Hurricane resiliency methods for the New York City electric bus fleet
mode - bus, place - north america, place - urban, infrastructure - maintainance, land use - planning, technology - alternative fuels, technology - emissions
Electric buses, emissions, on-street fast chargers, depot chargers, disaster planning
Electric buses help municipalities reduce emissions and improve resident health. However, they require a steady electricity supply and face challenges from electricity network disruptions after natural disasters. This study examines hurricane vulnerability of two New York City electric bus routes. We use electricity loss and flooding scenarios to determine the critical element of NYC’s electric bus infrastructure: on-street fast chargers, not overnight depot chargers. This conclusion applies for both routes, despite differences in route length, charging pattern, and battery size. Applying existing infrastructure and cost analyses, we conclude that temporary flood barriers around on-street chargers used with diesel generators and solar panels are strong resiliency methods. Additionally, considering flood projections in charger site choices can avoid unexpected costs. These findings are a departure from previous disaster planning focused on centralized bus facilities. As cities work towards fully electric bus fleets, this study and similar analyses can inform transportation resiliency spending.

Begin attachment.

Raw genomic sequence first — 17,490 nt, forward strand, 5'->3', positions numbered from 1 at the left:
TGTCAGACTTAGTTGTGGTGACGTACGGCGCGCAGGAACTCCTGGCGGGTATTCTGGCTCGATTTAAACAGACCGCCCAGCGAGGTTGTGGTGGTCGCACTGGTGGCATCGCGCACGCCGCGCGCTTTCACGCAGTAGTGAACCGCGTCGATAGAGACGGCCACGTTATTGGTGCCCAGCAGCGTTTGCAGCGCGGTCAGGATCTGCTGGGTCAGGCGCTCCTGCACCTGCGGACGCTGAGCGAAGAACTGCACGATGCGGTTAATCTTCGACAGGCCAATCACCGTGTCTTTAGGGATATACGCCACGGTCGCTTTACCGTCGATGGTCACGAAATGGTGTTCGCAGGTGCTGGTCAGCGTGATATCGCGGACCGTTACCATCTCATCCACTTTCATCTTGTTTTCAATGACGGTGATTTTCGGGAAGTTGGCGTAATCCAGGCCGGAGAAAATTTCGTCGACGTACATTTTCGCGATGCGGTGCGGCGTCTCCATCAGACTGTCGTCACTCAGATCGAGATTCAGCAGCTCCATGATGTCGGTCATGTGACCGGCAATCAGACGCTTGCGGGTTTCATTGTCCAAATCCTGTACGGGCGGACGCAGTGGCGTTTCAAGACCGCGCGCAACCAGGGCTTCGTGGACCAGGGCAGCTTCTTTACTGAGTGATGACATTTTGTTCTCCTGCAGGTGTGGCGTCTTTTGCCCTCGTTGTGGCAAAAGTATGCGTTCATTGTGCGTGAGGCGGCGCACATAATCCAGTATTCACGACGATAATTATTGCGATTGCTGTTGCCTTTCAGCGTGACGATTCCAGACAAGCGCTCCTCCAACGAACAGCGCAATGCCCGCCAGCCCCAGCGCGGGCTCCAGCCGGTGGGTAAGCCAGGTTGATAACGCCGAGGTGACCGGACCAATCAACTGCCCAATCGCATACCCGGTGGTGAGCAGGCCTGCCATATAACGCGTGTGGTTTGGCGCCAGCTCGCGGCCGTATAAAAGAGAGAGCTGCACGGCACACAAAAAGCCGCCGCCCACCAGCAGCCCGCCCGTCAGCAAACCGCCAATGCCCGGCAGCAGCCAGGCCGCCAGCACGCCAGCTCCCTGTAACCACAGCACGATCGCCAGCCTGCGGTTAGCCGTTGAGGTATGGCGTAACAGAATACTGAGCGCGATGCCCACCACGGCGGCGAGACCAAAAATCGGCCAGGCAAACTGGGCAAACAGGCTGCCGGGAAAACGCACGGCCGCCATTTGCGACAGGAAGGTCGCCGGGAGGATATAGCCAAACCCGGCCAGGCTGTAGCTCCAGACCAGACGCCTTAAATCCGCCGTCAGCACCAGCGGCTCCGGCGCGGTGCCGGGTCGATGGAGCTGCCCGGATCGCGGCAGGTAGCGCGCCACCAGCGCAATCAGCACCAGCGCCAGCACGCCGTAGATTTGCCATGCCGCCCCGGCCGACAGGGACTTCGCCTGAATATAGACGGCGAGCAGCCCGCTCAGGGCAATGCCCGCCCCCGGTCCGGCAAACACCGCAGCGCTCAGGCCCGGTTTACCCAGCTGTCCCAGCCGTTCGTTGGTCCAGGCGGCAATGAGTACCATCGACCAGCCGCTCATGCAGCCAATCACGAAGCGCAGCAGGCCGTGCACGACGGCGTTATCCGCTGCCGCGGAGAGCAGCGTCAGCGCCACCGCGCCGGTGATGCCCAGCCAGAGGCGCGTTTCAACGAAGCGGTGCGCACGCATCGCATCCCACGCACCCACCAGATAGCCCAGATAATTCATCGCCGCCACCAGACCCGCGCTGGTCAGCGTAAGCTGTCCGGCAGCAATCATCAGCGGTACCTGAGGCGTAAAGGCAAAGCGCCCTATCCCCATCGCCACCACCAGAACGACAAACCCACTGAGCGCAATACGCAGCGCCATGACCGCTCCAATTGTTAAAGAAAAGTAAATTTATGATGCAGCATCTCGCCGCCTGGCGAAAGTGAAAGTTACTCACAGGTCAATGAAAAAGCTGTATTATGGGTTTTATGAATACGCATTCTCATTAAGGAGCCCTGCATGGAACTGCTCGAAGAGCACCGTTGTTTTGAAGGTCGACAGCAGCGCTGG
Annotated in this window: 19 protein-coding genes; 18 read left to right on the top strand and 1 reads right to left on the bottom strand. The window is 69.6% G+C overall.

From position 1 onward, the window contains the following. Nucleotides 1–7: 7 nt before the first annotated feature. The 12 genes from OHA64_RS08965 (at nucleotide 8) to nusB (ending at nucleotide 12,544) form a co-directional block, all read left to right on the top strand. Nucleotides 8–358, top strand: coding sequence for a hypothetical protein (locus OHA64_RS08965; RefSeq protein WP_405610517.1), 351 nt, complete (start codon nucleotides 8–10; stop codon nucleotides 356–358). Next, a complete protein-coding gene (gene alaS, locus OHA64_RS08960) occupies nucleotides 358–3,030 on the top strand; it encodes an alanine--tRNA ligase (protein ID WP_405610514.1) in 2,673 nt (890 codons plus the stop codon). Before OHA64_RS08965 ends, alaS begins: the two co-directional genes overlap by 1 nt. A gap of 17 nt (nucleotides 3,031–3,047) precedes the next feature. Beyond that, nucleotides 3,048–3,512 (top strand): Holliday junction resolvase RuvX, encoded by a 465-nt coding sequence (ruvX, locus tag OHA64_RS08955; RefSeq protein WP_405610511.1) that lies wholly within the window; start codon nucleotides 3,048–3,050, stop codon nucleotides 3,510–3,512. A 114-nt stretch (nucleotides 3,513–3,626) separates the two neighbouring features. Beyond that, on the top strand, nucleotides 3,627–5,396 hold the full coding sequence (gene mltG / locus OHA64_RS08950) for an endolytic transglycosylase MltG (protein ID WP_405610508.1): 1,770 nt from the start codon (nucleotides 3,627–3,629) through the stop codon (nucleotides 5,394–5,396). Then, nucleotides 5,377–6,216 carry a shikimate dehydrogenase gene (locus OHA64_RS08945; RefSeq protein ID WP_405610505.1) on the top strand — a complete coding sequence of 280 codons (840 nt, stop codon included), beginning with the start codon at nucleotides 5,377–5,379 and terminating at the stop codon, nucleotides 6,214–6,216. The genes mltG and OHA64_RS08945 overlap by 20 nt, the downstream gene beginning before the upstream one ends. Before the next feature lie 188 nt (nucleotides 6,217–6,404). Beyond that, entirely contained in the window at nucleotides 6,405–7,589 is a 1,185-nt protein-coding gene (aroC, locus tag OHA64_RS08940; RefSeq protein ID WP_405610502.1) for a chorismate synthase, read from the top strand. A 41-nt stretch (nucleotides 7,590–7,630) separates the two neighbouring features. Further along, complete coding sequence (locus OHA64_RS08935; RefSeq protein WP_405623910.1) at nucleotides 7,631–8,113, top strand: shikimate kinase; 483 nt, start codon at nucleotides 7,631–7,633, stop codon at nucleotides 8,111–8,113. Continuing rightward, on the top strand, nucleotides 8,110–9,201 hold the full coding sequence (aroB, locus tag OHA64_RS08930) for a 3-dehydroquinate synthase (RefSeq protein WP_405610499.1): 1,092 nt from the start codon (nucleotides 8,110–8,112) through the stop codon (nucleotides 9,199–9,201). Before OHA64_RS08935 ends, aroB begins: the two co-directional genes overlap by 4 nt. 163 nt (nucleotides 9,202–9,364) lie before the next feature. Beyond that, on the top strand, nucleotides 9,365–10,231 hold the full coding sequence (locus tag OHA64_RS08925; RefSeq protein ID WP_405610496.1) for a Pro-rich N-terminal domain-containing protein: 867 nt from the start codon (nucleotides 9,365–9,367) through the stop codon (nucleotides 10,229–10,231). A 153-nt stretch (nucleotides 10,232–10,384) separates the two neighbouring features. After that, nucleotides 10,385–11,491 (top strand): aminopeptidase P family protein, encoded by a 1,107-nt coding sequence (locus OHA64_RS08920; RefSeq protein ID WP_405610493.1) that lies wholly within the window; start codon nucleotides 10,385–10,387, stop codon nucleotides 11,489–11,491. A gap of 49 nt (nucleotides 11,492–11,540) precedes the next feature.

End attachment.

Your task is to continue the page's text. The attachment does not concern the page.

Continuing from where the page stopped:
Permission to publish the abstract has been given by Elsevier, copyright remains with them.
Tessler, M.E., & Traut, E.J. (2022). Hurricane resiliency methods for the New York City electric bus fleet. Transportation Research Part D: Transport and Environment, Vol. 105, 103255.